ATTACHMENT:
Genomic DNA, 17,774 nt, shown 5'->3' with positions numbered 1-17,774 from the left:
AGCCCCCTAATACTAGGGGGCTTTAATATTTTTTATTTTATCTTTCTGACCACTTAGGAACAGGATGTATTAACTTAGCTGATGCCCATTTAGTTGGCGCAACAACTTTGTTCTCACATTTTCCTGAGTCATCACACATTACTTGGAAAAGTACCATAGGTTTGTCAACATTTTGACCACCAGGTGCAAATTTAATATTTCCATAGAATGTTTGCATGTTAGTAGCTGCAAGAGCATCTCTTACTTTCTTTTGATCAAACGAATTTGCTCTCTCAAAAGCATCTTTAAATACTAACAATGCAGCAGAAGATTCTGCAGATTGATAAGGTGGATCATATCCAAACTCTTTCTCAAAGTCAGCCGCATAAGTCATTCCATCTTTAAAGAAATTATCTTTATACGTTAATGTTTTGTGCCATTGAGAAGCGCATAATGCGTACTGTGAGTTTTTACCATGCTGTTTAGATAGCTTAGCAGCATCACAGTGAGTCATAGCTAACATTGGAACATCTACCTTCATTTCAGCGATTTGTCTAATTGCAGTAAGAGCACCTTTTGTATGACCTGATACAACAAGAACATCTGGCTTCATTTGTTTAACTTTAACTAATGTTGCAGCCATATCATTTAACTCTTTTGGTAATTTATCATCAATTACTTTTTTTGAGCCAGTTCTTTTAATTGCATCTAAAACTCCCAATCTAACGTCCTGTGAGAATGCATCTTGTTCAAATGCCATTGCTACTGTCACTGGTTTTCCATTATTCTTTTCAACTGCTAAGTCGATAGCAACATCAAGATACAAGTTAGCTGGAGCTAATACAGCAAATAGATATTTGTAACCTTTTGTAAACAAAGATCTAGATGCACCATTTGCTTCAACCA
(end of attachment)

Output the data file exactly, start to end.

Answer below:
Genomic DNA, 17,774 nt, shown 5'->3' with positions numbered 1-17,774 from the left:
AGCCCCCTAATACTAGGGGGCTTTAATATTTTTTATTTTATCTTTCTGACCACTTAGGAACAGGATGTATTAACTTAGCTGATGCCCATTTAGTTGGCGCAACAACTTTGTTCTCACATTTTCCTGAGTCATCACACATTACTTGGAAAAGTACCATAGGTTTGTCAACATTTTGACCACCAGGTGCAAATTTAATATTTCCATAGAATGTTTGCATGTTAGTAGCTGCAAGAGCATCTCTTACTTTCTTTTGATCAAACGAATTTGCTCTCTCAAAAGCATCTTTAAATACTAACAATGCAGCAGAAGATTCTGCAGATTGATAAGGTGGATCATATCCAAACTCTTTCTCAAAGTCAGCCGCATAAGTCATTCCATCTTTAAAGAAATTATCTTTATACGTTAATGTTTTGTGCCATTGAGAAGCGCATAATGCGTACTGTGAGTTTTTACCATGCTGTTTAGATAGCTTAGCAGCATCACAGTGAGTCATAGCTAACATTGGAACATCTACCTTCATTTCAGCGATTTGTCTAATTGCAGTAAGAGCACCTTTTGTATGACCTGATACAACAAGAACATCTGGCTTCATTTGTTTAACTTTAACTAATGTTGCAGCCATATCATTTAACTCTTTTGGTAATTTATCATCAATTACTTTTTTTGAGCCAGTTCTTTTAATTGCATCTAAAACTCCCAATCTAACGTCCTGTGAGAATGCATCTTGTTCAAATGCCATTGCTACTGTCACTGGTTTTCCATTATTCTTTTCAACTGCTAAGTCGATAGCAACATCAAGATACAAGTTAGCTGGAGCTAATACAGCAAATAGATATTTGTAACCTTTTGTAAACAAAGATCTAGATGCACCATTTGCTTCAACCA